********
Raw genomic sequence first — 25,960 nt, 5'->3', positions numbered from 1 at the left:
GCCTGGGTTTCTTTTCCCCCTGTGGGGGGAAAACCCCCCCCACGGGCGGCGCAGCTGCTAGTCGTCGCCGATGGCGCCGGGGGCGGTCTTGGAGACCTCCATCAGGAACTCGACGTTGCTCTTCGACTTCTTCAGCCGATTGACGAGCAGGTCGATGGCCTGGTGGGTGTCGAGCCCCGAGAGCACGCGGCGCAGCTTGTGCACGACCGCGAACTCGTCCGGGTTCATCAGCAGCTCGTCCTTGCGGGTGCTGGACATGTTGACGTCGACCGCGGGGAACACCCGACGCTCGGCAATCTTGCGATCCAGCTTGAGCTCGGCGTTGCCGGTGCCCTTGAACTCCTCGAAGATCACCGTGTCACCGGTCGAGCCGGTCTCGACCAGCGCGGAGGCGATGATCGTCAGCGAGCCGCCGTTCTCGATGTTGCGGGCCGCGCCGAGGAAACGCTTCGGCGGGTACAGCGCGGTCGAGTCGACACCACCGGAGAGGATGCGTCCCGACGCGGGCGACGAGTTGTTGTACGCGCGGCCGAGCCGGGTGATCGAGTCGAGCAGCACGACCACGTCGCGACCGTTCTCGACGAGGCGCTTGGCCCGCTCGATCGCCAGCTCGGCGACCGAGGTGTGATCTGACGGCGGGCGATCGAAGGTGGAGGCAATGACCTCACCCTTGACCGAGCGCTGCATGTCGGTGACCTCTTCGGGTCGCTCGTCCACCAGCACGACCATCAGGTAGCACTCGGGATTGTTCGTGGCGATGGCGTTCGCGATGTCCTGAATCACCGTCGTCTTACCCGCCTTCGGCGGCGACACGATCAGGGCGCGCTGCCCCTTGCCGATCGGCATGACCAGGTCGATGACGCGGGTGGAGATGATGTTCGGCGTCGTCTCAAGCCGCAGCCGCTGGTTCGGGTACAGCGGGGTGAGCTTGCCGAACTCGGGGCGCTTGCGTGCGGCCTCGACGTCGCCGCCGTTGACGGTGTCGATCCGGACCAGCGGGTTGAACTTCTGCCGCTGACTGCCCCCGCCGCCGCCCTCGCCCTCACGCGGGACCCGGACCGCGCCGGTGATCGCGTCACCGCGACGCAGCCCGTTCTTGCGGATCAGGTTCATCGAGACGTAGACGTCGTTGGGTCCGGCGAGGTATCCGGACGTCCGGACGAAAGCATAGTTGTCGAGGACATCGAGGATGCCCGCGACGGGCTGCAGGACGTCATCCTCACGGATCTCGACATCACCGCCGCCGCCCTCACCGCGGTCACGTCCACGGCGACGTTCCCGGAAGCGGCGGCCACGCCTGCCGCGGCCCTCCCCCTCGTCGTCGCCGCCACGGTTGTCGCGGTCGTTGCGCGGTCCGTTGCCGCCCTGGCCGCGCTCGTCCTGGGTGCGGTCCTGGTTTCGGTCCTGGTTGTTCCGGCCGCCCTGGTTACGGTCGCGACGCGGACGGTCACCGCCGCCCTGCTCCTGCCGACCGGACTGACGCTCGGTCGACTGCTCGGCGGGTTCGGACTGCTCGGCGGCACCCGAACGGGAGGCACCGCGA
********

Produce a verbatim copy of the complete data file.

Raw genomic sequence first — 25,960 nt, 5'->3', positions numbered from 1 at the left:
GCCTGGGTTTCTTTTCCCCCTGTGGGGGGAAAACCCCCCCCACGGGCGGCGCAGCTGCTAGTCGTCGCCGATGGCGCCGGGGGCGGTCTTGGAGACCTCCATCAGGAACTCGACGTTGCTCTTCGACTTCTTCAGCCGATTGACGAGCAGGTCGATGGCCTGGTGGGTGTCGAGCCCCGAGAGCACGCGGCGCAGCTTGTGCACGACCGCGAACTCGTCCGGGTTCATCAGCAGCTCGTCCTTGCGGGTGCTGGACATGTTGACGTCGACCGCGGGGAACACCCGACGCTCGGCAATCTTGCGATCCAGCTTGAGCTCGGCGTTGCCGGTGCCCTTGAACTCCTCGAAGATCACCGTGTCACCGGTCGAGCCGGTCTCGACCAGCGCGGAGGCGATGATCGTCAGCGAGCCGCCGTTCTCGATGTTGCGGGCCGCGCCGAGGAAACGCTTCGGCGGGTACAGCGCGGTCGAGTCGACACCACCGGAGAGGATGCGTCCCGACGCGGGCGACGAGTTGTTGTACGCGCGGCCGAGCCGGGTGATCGAGTCGAGCAGCACGACCACGTCGCGACCGTTCTCGACGAGGCGCTTGGCCCGCTCGATCGCCAGCTCGGCGACCGAGGTGTGATCTGACGGCGGGCGATCGAAGGTGGAGGCAATGACCTCACCCTTGACCGAGCGCTGCATGTCGGTGACCTCTTCGGGTCGCTCGTCCACCAGCACGACCATCAGGTAGCACTCGGGATTGTTCGTGGCGATGGCGTTCGCGATGTCCTGAATCACCGTCGTCTTACCCGCCTTCGGCGGCGACACGATCAGGGCGCGCTGCCCCTTGCCGATCGGCATGACCAGGTCGATGACGCGGGTGGAGATGATGTTCGGCGTCGTCTCAAGCCGCAGCCGCTGGTTCGGGTACAGCGGGGTGAGCTTGCCGAACTCGGGGCGCTTGCGTGCGGCCTCGACGTCGCCGCCGTTGACGGTGTCGATCCGGACCAGCGGGTTGAACTTCTGCCGCTGACTGCCCCCGCCGCCGCCCTCGCCCTCACGCGGGACCCGGACCGCGCCGGTGATCGCGTCACCGCGACGCAGCCCGTTCTTGCGGATCAGGTTCATCGAGACGTAGACGTCGTTGGGTCCGGCGAGGTATCCGGACGTCCGGACGAAAGCATAGTTGTCGAGGACATCGAGGATGCCCGCGACGGGCTGCAGGACGTCATCCTCACGGATCTCGACATCACCGCCGCCGCCCTCACCGCGGTCACGTCCACGGCGACGTTCCCGGAAGCGGCGGCCACGCCTGCCGCGGCCCTCCCCCTCGTCGTCGCCGCCACGGTTGTCGCGGTCGTTGCGCGGTCCGTTGCCGCCCTGGCCGCGCTCGTCCTGGGTGCGGTCCTGGTTTCGGTCCTGGTTGTTCCGGCCGCCCTGGTTACGGTCGCGACGCGGACGGTCACCGCCGCCCTGCTCCTGCCGACCGGACTGACGCTCGGTCGACTGCTCGGCGGGTTCGGACTGCTCGGCGGCACCCGAACGGGAGGCACCGCGA